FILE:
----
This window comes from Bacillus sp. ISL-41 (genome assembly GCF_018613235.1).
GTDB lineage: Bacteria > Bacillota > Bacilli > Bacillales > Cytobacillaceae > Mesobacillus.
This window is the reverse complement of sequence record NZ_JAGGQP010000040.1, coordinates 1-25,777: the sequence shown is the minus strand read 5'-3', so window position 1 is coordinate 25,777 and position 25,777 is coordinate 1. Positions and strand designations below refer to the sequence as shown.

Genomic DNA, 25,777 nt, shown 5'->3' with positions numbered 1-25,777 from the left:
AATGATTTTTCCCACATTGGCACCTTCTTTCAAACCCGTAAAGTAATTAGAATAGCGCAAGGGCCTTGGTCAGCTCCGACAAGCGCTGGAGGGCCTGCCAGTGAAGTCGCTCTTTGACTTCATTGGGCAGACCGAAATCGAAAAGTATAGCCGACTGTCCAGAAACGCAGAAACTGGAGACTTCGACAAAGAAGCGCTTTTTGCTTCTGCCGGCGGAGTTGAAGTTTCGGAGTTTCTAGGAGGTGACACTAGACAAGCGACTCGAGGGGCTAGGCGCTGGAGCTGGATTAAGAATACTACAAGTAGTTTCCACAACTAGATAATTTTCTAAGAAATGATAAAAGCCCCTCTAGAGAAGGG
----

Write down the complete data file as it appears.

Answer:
This window comes from Bacillus sp. ISL-41 (genome assembly GCF_018613235.1).
GTDB lineage: Bacteria > Bacillota > Bacilli > Bacillales > Cytobacillaceae > Mesobacillus.
This window is the reverse complement of sequence record NZ_JAGGQP010000040.1, coordinates 1-25,777: the sequence shown is the minus strand read 5'-3', so window position 1 is coordinate 25,777 and position 25,777 is coordinate 1. Positions and strand designations below refer to the sequence as shown.

Genomic DNA, 25,777 nt, shown 5'->3' with positions numbered 1-25,777 from the left:
AATGATTTTTCCCACATTGGCACCTTCTTTCAAACCCGTAAAGTAATTAGAATAGCGCAAGGGCCTTGGTCAGCTCCGACAAGCGCTGGAGGGCCTGCCAGTGAAGTCGCTCTTTGACTTCATTGGGCAGACCGAAATCGAAAAGTATAGCCGACTGTCCAGAAACGCAGAAACTGGAGACTTCGACAAAGAAGCGCTTTTTGCTTCTGCCGGCGGAGTTGAAGTTTCGGAGTTTCTAGGAGGTGACACTAGACAAGCGACTCGAGGGGCTAGGCGCTGGAGCTGGATTAAGAATACTACAAGTAGTTTCCACAACTAGATAATTTTCTAAGAAATGATAAAAGCCCCTCTAGAGAAGGG